The First Who Invented the Airplane
Many people worked on various kinds of gliders and other planes over the years, so no one person invented the airplane. The Wright Brothers of Dayton, Ohio, are generally recognized as making the first powered aircraft flight (but see below).
On December 17, 1903, the Wright Brothers launched the first successful air flight at Kitty Hawk, NC, flying over the location four times. Orville flew the first flight, Wilbur having encountered difficulties in his own attempt on December 14. On May 22, 1906, the brothers received a patent for their design of the first airplane, or "Flying Machine." The flight and plane changed the ideas of transportation around the world, even though their prototype only flew for a few seconds. Worldwide, inventors began building many different types of powered aircraft.
Before the Wright Brothers flight
Frenchman Clement Ader (1841-1925) flew a steam-powered bat-winged plane in Paris in 1890. It is accepted that the aircraft, EOLE, took off, reaching a height of 20 cm (8 inches), and flew uncontrolled for approximately 50 m (160 ft). This was 13 years before the Wright Brothers' famous flight. Ader is known for his prescient suggestions regarding ships used as airfields (the aircraft carrier).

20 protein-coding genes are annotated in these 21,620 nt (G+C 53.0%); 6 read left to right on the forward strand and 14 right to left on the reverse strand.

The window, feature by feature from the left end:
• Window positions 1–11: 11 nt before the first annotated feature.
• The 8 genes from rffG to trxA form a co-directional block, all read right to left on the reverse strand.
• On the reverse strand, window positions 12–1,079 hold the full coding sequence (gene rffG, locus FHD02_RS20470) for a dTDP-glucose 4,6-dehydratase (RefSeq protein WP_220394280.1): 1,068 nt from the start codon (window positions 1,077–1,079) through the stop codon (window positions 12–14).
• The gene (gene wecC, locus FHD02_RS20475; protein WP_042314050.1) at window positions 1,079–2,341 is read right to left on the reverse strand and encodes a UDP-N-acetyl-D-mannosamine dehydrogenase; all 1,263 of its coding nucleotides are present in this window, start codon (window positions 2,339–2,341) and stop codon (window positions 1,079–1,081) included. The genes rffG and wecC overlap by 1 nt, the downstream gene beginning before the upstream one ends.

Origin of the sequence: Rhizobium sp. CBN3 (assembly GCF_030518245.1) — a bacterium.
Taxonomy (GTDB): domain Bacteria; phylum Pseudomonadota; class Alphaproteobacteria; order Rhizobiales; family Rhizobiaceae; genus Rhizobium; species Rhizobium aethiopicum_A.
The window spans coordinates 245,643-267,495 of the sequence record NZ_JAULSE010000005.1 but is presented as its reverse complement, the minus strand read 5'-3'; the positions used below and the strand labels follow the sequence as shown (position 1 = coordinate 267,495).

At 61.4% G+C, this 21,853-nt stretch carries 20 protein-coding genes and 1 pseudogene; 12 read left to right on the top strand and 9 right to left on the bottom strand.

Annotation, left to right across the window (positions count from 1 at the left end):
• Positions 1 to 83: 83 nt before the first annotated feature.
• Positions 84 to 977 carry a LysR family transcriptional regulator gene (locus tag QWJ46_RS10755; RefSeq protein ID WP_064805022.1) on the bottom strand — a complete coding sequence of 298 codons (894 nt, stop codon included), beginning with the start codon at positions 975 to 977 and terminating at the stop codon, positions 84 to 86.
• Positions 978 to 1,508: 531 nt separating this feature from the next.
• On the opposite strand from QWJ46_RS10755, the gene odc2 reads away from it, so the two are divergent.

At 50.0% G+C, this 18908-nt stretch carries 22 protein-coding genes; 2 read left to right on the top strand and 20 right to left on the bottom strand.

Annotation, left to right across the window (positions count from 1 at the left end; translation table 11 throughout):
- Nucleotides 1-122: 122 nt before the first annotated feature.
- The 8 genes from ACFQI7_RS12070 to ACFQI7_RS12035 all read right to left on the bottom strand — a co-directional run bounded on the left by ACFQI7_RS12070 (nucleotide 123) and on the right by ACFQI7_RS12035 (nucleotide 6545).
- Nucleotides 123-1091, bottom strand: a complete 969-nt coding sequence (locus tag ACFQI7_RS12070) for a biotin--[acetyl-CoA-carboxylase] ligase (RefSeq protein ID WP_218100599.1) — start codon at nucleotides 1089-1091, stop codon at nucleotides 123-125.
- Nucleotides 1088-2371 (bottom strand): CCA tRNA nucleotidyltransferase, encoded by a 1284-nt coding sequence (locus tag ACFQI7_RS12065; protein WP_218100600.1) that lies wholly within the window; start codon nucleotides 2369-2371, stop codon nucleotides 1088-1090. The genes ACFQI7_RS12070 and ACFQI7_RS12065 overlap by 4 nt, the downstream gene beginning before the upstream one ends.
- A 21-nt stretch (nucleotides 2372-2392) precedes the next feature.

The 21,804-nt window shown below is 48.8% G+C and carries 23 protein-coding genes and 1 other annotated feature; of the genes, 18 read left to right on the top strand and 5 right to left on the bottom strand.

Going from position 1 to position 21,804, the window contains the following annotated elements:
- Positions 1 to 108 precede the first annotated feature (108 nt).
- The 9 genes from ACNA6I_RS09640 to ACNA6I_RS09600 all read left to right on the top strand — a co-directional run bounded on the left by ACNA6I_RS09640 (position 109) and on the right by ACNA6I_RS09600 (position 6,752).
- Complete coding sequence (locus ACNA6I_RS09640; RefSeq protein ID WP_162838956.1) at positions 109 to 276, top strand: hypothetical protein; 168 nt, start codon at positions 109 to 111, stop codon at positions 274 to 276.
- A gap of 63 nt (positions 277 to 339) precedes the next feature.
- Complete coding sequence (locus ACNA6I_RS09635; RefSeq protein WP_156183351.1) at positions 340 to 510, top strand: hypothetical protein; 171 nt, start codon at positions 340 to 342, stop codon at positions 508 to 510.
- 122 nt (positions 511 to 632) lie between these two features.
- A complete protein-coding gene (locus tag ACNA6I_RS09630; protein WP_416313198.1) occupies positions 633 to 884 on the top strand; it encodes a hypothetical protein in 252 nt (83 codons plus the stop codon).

Prior to this, in 1848, John Stringfellow from Chard, Somerset, England, achieved the firstunmanned powered flight using a steam-powered monoplane called The Flying Machine. Its steam engine made it impractically heavy, and it was limited to very short flights inside a hangar. Orville Wright (1871-1948), the American inventor and Wilbur Wright (1867-1912), the American inventor
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